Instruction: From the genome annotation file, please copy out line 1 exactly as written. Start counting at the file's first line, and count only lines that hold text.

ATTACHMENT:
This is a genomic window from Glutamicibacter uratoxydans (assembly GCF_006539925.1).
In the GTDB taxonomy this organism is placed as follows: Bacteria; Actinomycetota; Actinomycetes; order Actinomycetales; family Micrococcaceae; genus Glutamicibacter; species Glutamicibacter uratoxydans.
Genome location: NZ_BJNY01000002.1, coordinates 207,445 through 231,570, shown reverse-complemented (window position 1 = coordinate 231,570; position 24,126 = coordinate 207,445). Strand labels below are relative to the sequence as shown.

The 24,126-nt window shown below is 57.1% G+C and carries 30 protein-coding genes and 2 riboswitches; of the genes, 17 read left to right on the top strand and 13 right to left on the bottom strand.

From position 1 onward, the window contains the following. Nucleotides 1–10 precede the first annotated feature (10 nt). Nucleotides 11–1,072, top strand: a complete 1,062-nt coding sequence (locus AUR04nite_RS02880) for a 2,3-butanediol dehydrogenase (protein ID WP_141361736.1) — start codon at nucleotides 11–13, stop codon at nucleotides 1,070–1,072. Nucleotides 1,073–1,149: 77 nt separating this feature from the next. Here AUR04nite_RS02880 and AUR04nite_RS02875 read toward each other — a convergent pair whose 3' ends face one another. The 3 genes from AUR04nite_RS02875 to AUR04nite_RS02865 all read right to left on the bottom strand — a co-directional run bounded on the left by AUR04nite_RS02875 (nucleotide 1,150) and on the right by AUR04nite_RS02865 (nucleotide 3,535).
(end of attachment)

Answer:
This is a genomic window from Glutamicibacter uratoxydans (assembly GCF_006539925.1).